Place, publisher, year, edition, pages
Springer, 2020
Keywords
Arsenic, Heavy metals, Lime, Incineration, Iron-coated peat, Thermochemical equilibrium calculations
National Category
Other Environmental Engineering Energy Engineering
Research subject
Waste Science and Technology; Energy Engineering
Identifiers
urn:nbn:se:ltu:diva-76322 (URN)10.1007/s11356-020-09269-z (DOI)32436093 (PubMedID)
Available from: 2019-10-09 Created: 2019-10-09 Last updated: 2020-05-27
Kasiuliene, A., Carabante, I., Bhattacharya, P. & Kumpiene, J. (2019). Hydrothermal carbonisation of peat-based spent sorbents loaded with metal(loid)s. Environmental science and pollution research international, 26(23), 23730-23738
Open this publication in new window or tab >>Hydrothermal carbonisation of peat-based spent sorbents loaded with metal(loid)s
2019 (English)In: Environmental science and pollution research international, ISSN 0944-1344, E-ISSN 1614-7499, Vol. 26, no 23, p. 23730-23738Article in journal (Refereed) Published
Abstract [en]

Hydrothermal carbonisation (HTC) is a wet and relatively low-temperature process where, under autogenous pressures, biomass undergoes a chain of reactions leading to the defragmentation of organic matter. As well as its other uses (e.g. for producing low-cost carbon-based nano-compounds), HTC is utilised for the treatment of wet wastes, such as manure and biosludge. This study aimed to determine if hydrothermal carbonisation is a feasible treatment method for spent sorbents that are highly enriched with arsenic, chromium, copper, and zinc. The chemical properties of hydrochar and process liquid were evaluated after HTC treatment, where peat-based spent sorbents were carbonised at 230 °C for 3 h. Analysis of Fourier transform-infrared spectra revealed that during HTC, the oxygenated bonds of ethers, esters, and carboxylic groups were cleaved, and low-molecular-weight organic fragments were dissolved in the process liquid. A large fraction of arsenic (up to 62%), copper (up to 25%), and zinc (up to 36%) were transferred from the solids into the process water. Leaching of these elements from the hydrochars increased significantly in comparison with the spent sorbents.

Place, publisher, year, edition, pages
Springer, 2019
Keywords
Metals, Adsorption, Thermal treatment, Iron-peat, Post-sorption management, HTC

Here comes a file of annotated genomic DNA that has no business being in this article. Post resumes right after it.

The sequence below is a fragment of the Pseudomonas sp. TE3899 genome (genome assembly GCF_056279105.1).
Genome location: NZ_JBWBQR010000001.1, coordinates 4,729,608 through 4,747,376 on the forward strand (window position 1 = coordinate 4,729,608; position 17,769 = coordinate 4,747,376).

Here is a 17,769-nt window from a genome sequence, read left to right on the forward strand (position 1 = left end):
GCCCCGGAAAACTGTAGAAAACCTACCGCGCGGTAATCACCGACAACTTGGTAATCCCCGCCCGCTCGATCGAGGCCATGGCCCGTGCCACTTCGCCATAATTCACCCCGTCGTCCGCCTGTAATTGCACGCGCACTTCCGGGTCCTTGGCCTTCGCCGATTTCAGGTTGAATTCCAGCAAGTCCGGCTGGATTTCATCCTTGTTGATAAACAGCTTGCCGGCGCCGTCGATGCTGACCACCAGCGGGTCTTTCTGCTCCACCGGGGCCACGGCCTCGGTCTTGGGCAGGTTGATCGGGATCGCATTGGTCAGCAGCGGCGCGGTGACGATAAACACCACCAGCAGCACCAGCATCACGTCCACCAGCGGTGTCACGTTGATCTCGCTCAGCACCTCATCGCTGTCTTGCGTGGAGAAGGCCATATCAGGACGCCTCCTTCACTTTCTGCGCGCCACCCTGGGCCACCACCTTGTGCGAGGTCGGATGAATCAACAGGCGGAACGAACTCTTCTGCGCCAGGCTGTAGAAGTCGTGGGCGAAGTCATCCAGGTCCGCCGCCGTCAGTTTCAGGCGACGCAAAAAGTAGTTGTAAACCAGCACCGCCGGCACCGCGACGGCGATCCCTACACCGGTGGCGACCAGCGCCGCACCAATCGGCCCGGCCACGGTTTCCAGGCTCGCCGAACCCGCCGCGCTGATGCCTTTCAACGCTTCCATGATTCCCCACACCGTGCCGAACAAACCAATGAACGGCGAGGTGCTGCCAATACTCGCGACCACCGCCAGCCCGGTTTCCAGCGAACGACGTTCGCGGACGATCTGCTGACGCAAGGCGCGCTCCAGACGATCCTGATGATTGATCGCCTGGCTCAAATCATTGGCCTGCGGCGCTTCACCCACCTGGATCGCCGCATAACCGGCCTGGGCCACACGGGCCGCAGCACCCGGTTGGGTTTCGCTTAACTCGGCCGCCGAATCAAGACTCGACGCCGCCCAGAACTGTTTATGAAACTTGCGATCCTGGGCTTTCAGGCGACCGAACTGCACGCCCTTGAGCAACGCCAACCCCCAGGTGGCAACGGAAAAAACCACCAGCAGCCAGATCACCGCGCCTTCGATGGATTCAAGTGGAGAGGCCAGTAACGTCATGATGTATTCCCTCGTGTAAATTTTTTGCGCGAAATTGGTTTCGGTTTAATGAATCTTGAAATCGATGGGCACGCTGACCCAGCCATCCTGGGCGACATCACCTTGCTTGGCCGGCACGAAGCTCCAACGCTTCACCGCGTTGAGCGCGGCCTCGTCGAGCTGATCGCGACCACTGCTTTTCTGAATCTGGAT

National Category
Other Environmental Engineering
Research subject
Waste Science and Technology
Identifiers
urn:nbn:se:ltu:diva-75121 (URN)10.1007/s11356-019-05653-6 (DOI)000477958300045 ()31203552 (PubMedID)
Note

Validerad;2019;Nivå 2;2019-08-20 (johcin)

Available from: 2019-06-28 Created: 2019-06-28 Last updated: 2019-10-25Bibliographically approved
Kasiuliene, A. (2019). Peat Coated with Iron Oxides: Purification of Metal(loid)-Contaminated Water and Treatment of the Spent Adsorbent. (Doctoral dissertation). Luleå: Luleå University of Technology
Open this publication in new window or tab >>Peat Coated with Iron Oxides: Purification of Metal(loid)-Contaminated Water and Treatment of the Spent Adsorbent
2019 (English)Doctoral thesis, comprehensive summary (Other academic)
Abstract [en]

In Sweden due to the industrial activities, such as wood impregnation, multiple point sources of arsenic (As) contamination in soil and water bodies are scattered over the country. Metals, such as chromium (Cr), copper (Cu), lead (Pb), nickel (Ni), cadmium (Cd) or zinc (Zn) at varying concentrations are usually present as well. Since adsorption is a common method to purify contaminated water, research and development of adsorbents have been actively carried out in the last few decades. However, seldom spent sorbent is safely handled afterwards and often end up in landfill, thus creating new problems and posing new risks to humans and environment.

The aim of this study was to develop a waste-based adsorbent for simultaneous removal of As and associated metals: Cr, Cu and Zn, and to analyse sustainable ways how to manage the spent adsorbent without creating secondary pollution.